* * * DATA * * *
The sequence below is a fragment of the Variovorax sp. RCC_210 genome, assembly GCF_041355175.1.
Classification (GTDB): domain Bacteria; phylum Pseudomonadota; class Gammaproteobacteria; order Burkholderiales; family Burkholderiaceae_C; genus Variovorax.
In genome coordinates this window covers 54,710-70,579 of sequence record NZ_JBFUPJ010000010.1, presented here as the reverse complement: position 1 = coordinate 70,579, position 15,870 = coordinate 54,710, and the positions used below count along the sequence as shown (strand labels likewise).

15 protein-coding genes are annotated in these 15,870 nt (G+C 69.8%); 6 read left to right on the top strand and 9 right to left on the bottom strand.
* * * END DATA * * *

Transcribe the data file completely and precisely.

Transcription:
The sequence below is a fragment of the Variovorax sp. RCC_210 genome, assembly GCF_041355175.1.
Classification (GTDB): domain Bacteria; phylum Pseudomonadota; class Gammaproteobacteria; order Burkholderiales; family Burkholderiaceae_C; genus Variovorax.
In genome coordinates this window covers 54,710-70,579 of sequence record NZ_JBFUPJ010000010.1, presented here as the reverse complement: position 1 = coordinate 70,579, position 15,870 = coordinate 54,710, and the positions used below count along the sequence as shown (strand labels likewise).

15 protein-coding genes are annotated in these 15,870 nt (G+C 69.8%); 6 read left to right on the top strand and 9 right to left on the bottom strand.